A business group in London wants to supply more beehives to beekeepers in that city to advance the population and increase honey production. But the London Beekeeper’s Association says there are too many beehives already. Honey production in the city this year was 37 pounds/colony, which was more than the national average.
This same business group, called InMidtown, is planting honey bee forage in locations available to London’s bees to help with the project. How many bees in London? This season there were 3,337 registered hives in the city, up from 1,617 last year. How big is London? Roughly 600 square miles, so that puts it about 5.5 colonies per square mile. And how many people in the city? Roughly 8,175,000 or so Londoners share that space…or only 13,500 people per square mile.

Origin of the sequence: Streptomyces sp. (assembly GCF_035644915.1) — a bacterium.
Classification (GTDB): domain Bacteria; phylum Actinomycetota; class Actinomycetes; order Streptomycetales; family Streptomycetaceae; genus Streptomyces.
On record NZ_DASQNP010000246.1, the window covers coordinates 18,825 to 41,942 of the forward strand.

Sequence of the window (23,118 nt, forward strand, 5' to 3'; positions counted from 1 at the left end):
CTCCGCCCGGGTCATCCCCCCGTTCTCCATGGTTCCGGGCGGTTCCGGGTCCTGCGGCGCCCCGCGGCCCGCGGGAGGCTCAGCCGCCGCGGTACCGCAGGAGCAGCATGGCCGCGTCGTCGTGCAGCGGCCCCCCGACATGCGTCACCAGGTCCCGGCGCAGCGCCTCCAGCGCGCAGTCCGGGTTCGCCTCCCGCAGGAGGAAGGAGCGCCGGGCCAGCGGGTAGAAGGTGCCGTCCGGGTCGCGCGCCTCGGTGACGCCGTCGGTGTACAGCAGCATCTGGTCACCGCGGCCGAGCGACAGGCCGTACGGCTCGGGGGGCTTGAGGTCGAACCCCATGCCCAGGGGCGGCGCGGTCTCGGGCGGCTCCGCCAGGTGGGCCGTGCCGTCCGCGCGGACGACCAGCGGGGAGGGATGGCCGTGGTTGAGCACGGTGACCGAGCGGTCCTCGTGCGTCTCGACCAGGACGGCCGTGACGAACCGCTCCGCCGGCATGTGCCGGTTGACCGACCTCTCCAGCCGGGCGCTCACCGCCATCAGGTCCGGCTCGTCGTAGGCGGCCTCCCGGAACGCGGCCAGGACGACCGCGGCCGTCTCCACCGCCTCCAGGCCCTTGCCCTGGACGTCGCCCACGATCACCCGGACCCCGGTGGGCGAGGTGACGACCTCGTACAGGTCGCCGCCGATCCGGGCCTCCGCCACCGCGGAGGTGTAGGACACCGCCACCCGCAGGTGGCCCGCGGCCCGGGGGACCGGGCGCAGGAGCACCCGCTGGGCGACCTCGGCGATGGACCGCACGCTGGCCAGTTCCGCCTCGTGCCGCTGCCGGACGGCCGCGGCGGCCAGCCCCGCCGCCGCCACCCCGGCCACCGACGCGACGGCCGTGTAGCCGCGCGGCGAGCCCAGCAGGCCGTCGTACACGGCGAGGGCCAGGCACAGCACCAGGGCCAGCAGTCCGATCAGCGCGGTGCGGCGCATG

The beekeepers association suggests that the money would be better spent increasing the forage for existing hives and teaching beekeepers to act responsibility. But InMidtown says, "Our team that led this scheme has been trained and guided by sustainability experts to ensure the flower to bee ratio is right before any hives are installed.
Considering the exponential growth of urban beekeeping in this country, this situation is already surfacing in some American cities, and at some point we imagine each city will sort out an appropriate beehive density for optimum honey bee survival and health. But who’s to say…no more hives in our city?
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